James Baldwin’s words ring terribly true in I Am Not Your Negro

James Baldwin’s words ring terribly true in I Am Not Your Negro

Everything changes; nothing changes.

That’s the feeling you’ll walk away with after watching Raoul Peck’s documentary essay on literary giant James Baldwin’s life and ideas. Based on an unfinished manuscript, Remember This House, in which Baldwin aimed to examine the lives of three Civil Rights heroes he knew–Medgar Evers, Malcolm X, and Martin Luther King, Jr.–the film highlights Baldwin’s ideas about race and power in America. Mixing memoir with cold analysis, I Am Not Your Negro shows how far black Americans have come in the last half century, and how much further white people have to go.

The film begins with, and is framed by, Baldwin’s letter to his literary agent pitching the book. Baldwin had lived for a decade in happy, self-imposed exile in France, but the burgeoning civil rights movement brought him back in 1957. There’s a great passage–read, like all of the Baldwin quotes in the film, by Samuel L. Jackson–in which Baldwin pointedly lists all of the implicitly white things about America he doesn’t miss, and the people and places of black America that he does.

Jackson is a curious choice for narrator, as he sounds nothing like Baldwin–and we hear Baldwin in vintage footage more than we hear Jackson’s readings. Yet it isn’t a distraction and does work, perhaps as it suggests that the writer’s ideas have a life of their own apart from the author.

That fact hits us repeatedly in the face, as Baldwin’s vintage analysis of racism is set against the racism and violence of Ferguson, Mo., and the faces of Tamir Rice, Trayvon Martin and so many other African Americans murdered by police and/or the white power structure.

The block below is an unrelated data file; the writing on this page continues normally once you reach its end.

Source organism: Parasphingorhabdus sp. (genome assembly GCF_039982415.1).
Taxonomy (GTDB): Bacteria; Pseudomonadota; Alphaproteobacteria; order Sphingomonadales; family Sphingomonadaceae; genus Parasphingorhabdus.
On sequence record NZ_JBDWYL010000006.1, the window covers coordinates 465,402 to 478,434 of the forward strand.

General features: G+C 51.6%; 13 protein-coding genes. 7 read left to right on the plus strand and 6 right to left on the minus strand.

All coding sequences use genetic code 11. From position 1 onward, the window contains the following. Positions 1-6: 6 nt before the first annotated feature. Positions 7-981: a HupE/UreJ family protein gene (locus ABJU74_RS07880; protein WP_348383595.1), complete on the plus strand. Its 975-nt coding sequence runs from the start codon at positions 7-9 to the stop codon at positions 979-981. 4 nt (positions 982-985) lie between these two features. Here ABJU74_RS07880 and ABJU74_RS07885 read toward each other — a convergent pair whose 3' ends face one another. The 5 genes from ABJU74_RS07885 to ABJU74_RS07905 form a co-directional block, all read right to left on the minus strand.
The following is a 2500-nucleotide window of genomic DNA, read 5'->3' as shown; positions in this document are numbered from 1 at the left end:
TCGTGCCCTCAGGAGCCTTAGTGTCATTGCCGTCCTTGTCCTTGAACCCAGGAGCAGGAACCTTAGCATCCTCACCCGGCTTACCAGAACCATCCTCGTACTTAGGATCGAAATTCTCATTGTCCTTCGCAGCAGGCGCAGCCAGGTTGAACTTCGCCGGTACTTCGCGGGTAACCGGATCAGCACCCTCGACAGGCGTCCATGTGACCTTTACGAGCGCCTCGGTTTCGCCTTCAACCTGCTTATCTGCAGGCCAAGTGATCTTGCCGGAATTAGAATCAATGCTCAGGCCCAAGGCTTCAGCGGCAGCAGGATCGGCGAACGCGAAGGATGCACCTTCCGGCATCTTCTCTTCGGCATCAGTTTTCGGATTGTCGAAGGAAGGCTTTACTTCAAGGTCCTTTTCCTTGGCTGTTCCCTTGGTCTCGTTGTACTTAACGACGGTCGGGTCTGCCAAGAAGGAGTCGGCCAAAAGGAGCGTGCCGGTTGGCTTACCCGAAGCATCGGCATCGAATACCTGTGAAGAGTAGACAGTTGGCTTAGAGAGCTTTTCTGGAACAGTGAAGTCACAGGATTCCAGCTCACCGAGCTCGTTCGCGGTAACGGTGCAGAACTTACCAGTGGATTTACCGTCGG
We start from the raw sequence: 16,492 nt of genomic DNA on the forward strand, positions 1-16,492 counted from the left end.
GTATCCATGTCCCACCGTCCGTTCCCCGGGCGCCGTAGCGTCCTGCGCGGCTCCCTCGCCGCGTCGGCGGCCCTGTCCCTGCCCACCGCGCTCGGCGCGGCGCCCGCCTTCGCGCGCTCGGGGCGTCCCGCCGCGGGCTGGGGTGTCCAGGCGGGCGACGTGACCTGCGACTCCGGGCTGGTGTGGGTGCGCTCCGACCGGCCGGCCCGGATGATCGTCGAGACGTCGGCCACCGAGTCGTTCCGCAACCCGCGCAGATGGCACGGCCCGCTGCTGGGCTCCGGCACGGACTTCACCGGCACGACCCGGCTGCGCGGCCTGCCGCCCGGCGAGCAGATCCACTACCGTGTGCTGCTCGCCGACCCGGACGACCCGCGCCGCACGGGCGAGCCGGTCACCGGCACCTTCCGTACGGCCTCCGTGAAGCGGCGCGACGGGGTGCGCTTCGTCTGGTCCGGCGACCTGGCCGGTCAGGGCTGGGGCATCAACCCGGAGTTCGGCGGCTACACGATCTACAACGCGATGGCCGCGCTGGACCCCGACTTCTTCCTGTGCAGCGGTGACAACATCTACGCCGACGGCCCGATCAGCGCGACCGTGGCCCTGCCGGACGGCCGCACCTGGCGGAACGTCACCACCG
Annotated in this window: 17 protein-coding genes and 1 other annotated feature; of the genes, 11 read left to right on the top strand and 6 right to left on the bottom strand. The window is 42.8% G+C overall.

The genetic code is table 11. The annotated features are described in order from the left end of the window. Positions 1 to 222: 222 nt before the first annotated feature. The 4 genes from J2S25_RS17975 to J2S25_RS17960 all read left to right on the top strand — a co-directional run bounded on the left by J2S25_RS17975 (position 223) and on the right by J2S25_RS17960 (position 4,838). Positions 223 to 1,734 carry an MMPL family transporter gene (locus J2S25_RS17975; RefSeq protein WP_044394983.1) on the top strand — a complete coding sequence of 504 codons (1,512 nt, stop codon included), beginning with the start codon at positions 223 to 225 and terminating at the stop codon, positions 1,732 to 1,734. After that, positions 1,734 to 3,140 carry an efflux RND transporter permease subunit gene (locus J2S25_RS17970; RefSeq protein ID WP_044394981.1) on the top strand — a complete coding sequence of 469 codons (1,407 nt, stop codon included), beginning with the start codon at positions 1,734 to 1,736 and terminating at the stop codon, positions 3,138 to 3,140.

We learn a bit about Baldwin’s encounters with Evers, X and King; they’re poignant and funny and heartbreaking. We also learn a bit about the FBI surveillance of Baldwin; the Federal views of Baldwin reflect the moral sickness of law enforcement when it comes to black America. It is a sickness, the film illustrates again and again, that persists.

There is also a level of celebrity artistic and political glam, as Baldwin’s encounters with friends, adversaries and fellow travelers Lorraine Hansberry, Robert F. Kennedy, Harry Belafonte, the Black Panthers, Marlon Brando, Sidney Poitier, Charlton Heston, Billy Dee Williams and Dick Cavett are threaded through the film. Baldwin’s description of an encounter with RFK, a meeting in which Kennedy failed to “get” what the civil rights movement wanted, and which ended with playwright Hansberry cutting Kennedy to the bone with an icy parting smile, hits hard.

Some of the more bracing clips come from Baldwin’s 1965 debate with William F. Buckley at England’s Cambridge University–not just because his arguments are so sharp, but because we never see or hear Buckley. Buckley’s ideas on race belong on the ash heap of history; Baldwin’s are as true today as they were 52 years ago. This is a film that’s cruelly relevant.

I Am Not Your Negro, directed by Raoul Peck, a Magnolia Pictures release

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